* Very excellent are the observations of Dr. S. Glasse on this subject, and very necessary to be well considered in the present times :- Philol. Sacr. Amst. 1711, Præf. p. 23. Si tropicus sermo proprie fuit intellectus, absurdissimarum opinionum monstra peperit. In ipsâ Christi scholâ ruditatem discipulorum ejus, et præconceptam de regno terreno opinionem inter alia ortum ex eo sumpsisse certum est, quod vaticinia Prophetarum quibus illi regnum Messiæ magnificè admodum describunt, et ad illustrandam ejus amplitudinem spiritualem metaphoris utuntur, ut propriè dicta cum vulgo Judæorum intellexerunt. Eandem originem Chiliastarum error obtinet, in ipsis statim Ecclesiæ incunabulis, et sequentibus, quem et nostro hoc ævo a nonnullis Christi de nomine gloriantibus revocatum novimus : dum scilicet ea quæ a Prophetis de Ecclesiæ gloriâ et pace verbis a rebus terrenis desumptis sunt prædicta, propriè accipiuntur, atque ex iis, per suave somnium, Ecclesiæ status formatur ejusmodi, ut triumphos meros agat, et pace temporali sine afflictionum obturbantium nube fruatur, atque ita iter ad regnum cælorum aflictionibus consecratum præcluditur, aliâ apertâ viâ quam neque Christus instituit neque suos docuit.

the very close of Christ's ministry, that the last question which they are recorded in Scripture to have addressed to Him was,-Lord, wilt thou at this time restore the kingdom to Israel *? Again, this literal mode of interpretation produced another misapprehension concerning St. John himself. If I will that he tarry till I come, what is that to thee? said our Blessed Lord of him t. Then went this saying abroad among the brethren, that that disciple should not die. They understood literally what our Lord had spoken figuratively. It was for St. Peter to follow Christ to the cross, but for St. John to tarry till Christ came, and took Him to himself by a natural death : and, in a higher spiritual sense, St. John was to tarry in the world, in his Gospel and in his Apocalypse, which reveals the history of the Church even to the end; and thus St. John tarries with us till Christ comes.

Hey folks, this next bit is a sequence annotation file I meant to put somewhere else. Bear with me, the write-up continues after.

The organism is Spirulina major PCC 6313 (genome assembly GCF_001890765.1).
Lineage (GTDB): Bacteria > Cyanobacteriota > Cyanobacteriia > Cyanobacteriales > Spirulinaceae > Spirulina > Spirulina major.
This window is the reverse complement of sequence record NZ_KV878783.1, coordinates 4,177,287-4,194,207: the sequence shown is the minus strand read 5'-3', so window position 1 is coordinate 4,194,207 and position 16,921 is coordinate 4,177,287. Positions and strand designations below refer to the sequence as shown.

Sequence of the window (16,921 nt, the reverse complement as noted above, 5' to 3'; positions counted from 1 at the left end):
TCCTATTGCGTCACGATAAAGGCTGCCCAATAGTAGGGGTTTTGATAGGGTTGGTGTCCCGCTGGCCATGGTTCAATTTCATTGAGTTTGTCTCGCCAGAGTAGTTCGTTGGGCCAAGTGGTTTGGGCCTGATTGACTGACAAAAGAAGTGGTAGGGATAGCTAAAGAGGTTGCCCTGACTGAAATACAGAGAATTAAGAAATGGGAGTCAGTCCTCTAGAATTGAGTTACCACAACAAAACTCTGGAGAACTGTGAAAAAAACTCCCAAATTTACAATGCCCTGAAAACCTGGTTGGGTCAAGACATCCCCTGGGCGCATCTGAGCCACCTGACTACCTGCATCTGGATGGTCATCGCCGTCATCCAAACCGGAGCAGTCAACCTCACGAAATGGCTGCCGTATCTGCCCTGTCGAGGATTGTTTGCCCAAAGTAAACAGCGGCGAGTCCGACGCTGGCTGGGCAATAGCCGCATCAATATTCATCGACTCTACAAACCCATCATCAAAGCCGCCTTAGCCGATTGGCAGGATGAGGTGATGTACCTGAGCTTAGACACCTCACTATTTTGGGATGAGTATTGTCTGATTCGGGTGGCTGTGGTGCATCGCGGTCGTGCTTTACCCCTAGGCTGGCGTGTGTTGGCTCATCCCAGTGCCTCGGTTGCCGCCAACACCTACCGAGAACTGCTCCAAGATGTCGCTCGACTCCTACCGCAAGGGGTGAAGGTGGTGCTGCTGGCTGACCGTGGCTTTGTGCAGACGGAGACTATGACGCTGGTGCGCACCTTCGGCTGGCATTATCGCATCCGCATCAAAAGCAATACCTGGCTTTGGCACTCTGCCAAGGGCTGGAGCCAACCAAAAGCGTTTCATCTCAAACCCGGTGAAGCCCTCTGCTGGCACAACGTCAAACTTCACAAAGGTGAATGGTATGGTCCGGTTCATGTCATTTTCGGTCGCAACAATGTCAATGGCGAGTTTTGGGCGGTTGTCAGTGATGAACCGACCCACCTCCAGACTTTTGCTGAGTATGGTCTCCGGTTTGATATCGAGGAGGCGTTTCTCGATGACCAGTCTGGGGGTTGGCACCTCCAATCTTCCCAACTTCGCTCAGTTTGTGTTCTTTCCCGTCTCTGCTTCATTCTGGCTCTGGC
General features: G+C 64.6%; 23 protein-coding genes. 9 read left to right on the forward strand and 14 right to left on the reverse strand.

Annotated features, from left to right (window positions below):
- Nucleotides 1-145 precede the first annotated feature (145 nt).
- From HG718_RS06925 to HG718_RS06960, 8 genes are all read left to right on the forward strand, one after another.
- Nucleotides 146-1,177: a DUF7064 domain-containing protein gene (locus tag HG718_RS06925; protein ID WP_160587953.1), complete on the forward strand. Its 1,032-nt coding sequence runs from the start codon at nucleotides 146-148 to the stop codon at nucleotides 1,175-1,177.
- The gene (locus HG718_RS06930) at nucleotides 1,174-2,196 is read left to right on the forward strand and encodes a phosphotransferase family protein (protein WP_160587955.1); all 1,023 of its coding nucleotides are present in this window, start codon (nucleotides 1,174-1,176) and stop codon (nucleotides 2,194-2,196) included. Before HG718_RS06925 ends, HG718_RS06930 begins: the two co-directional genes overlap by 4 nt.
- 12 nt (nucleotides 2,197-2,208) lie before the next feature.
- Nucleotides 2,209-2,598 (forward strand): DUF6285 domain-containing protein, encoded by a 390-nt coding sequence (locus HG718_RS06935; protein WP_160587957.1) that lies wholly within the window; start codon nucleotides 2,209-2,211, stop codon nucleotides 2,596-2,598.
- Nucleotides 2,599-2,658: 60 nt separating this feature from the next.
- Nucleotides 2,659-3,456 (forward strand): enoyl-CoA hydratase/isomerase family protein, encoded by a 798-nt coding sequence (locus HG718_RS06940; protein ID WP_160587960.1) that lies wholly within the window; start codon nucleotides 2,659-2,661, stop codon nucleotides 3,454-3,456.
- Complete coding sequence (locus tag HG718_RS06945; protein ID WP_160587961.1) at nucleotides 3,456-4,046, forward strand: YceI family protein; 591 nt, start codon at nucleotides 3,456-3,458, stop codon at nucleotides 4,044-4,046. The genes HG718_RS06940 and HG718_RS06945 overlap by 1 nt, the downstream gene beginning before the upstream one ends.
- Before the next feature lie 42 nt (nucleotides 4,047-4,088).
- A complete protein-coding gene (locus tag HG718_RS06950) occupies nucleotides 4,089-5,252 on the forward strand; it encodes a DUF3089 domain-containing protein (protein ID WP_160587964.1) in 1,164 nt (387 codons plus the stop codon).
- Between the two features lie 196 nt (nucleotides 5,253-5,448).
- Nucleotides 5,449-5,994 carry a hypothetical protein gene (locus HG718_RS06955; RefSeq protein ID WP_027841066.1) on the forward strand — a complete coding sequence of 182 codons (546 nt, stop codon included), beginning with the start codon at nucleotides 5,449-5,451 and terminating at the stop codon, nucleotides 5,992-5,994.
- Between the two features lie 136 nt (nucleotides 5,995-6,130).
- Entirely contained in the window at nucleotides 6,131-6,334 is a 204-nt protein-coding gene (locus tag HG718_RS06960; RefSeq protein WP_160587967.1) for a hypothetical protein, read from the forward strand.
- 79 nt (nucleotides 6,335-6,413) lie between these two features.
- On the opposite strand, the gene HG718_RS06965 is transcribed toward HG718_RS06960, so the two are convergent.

Still further: It is well known that an opinion was entertained by many of the Jewish Rabbis, from whom it was borrowed by some early Christian teachers, that as the world was created in six days, which were succeeded by a seventh of rest, so it would endure for six millenary periods, to be followed by a Sabbatical Millennium t. It will appear,

* Acts i. 6. Compare Luke xvii. 20. † John xxi. 22.

# See the passages in Cornel. à Lapide, Wetstein, and Vitringa, in Apoc. xx.; and the recent observations of Abbé from these considerations, that many of the primitive Christians, especially those of Jewish extraction, were predisposed to misunderstand, in a carnal sense, the prophecies concerning the Second Advent: and we shall not be surprised that such an exposition of the twentieth chapter of the Apocalypse should have been adopted by Cerinthus, who is called by the Fathers half a Jew; or by Papias, who was more eminent for zeal than for some other qualities which are requisite in an interpreter of Scripture; or by others, however learned, who passed from the Synagogue into the Church.

Such, then, was the origin of the doctrine of the Millennium.

Papias, by reason of his piety and antiquity, exercised great influence. Eusebius * expressly testifies that the propagation of this dogma was mainly due to him. We need not wonder that it should have been embraced by Tertullian, whose Montanistic bias prepossessed him in its favour; nor that it should have been, in some respects, sanctioned by Justin Martyr, when we recollect his Jewish extrac

Gaume, in his Preface to his Histoire de la Société, p. 132—137. The remark of St. Augustine, that the other six days (Gen. i.) are said to have consisted of a morning and evening, but that evening is not mentioned in the case of the seventh day (De Civ. Dei, xx. c. 7), must suggest a more spiritual application of the history.

* Euseb. iii. 39. Cf. Gennad. (Alor. 480) de Eccl. Dogm. c. 25, ap. S. August. tom. viii. p. 1699. Appendix, ed. Paris, 1837.